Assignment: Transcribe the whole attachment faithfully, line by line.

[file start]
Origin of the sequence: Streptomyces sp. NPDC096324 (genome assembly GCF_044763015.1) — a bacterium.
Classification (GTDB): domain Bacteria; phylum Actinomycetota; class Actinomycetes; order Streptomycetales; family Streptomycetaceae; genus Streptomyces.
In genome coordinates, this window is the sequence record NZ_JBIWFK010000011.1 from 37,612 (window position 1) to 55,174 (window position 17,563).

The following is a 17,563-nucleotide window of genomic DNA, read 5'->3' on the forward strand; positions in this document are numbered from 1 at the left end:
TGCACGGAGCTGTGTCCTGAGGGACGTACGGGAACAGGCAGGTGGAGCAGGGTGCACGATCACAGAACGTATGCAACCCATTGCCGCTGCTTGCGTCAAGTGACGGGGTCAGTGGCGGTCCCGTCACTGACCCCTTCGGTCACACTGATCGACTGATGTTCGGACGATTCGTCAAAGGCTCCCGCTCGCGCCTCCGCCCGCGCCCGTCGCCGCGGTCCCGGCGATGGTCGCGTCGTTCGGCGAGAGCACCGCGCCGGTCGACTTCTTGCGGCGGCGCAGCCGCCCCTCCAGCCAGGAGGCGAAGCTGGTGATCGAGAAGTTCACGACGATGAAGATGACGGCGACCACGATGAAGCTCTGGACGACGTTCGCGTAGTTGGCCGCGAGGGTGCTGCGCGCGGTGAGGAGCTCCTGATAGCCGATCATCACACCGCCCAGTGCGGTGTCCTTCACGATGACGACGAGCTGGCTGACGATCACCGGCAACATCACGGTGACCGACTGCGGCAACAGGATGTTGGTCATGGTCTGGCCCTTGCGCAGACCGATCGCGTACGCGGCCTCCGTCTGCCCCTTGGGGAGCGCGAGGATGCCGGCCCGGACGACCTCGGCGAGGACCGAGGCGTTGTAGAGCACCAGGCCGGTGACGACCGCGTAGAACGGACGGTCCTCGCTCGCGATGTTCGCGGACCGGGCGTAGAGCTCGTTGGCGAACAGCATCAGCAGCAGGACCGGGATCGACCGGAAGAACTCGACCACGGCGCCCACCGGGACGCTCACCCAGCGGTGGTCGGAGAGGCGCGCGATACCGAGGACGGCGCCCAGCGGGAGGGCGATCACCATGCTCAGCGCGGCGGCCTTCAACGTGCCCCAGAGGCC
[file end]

Origin of the sequence: Streptomyces sp. NPDC096324 (genome assembly GCF_044763015.1) — a bacterium.
Classification (GTDB): domain Bacteria; phylum Actinomycetota; class Actinomycetes; order Streptomycetales; family Streptomycetaceae; genus Streptomyces.
In genome coordinates, this window is the sequence record NZ_JBIWFK010000011.1 from 37,612 (window position 1) to 55,174 (window position 17,563).

The following is a 17,563-nucleotide window of genomic DNA, read 5'->3' on the forward strand; positions in this document are numbered from 1 at the left end:
TGCACGGAGCTGTGTCCTGAGGGACGTACGGGAACAGGCAGGTGGAGCAGGGTGCACGATCACAGAACGTATGCAACCCATTGCCGCTGCTTGCGTCAAGTGACGGGGTCAGTGGCGGTCCCGTCACTGACCCCTTCGGTCACACTGATCGACTGATGTTCGGACGATTCGTCAAAGGCTCCCGCTCGCGCCTCCGCCCGCGCCCGTCGCCGCGGTCCCGGCGATGGTCGCGTCGTTCGGCGAGAGCACCGCGCCGGTCGACTTCTTGCGGCGGCGCAGCCGCCCCTCCAGCCAGGAGGCGAAGCTGGTGATCGAGAAGTTCACGACGATGAAGATGACGGCGACCACGATGAAGCTCTGGACGACGTTCGCGTAGTTGGCCGCGAGGGTGCTGCGCGCGGTGAGGAGCTCCTGATAGCCGATCATCACACCGCCCAGTGCGGTGTCCTTCACGATGACGACGAGCTGGCTGACGATCACCGGCAACATCACGGTGACCGACTGCGGCAACAGGATGTTGGTCATGGTCTGGCCCTTGCGCAGACCGATCGCGTACGCGGCCTCCGTCTGCCCCTTGGGGAGCGCGAGGATGCCGGCCCGGACGACCTCGGCGAGGACCGAGGCGTTGTAGAGCACCAGGCCGGTGACGACCGCGTAGAACGGACGGTCCTCGCTCGCGATGTTCGCGGACCGGGCGTAGAGCTCGTTGGCGAACAGCATCAGCAGCAGGACCGGGATCGACCGGAAGAACTCGACCACGGCGCCCACCGGGACGCTCACCCAGCGGTGGTCGGAGAGGCGCGCGATACCGAGGACGGCGCCCAGCGGGAGGGCGATCACCATGCTCAGCGCGGCGGCCTTCAACGTGCCCCAGAGGCC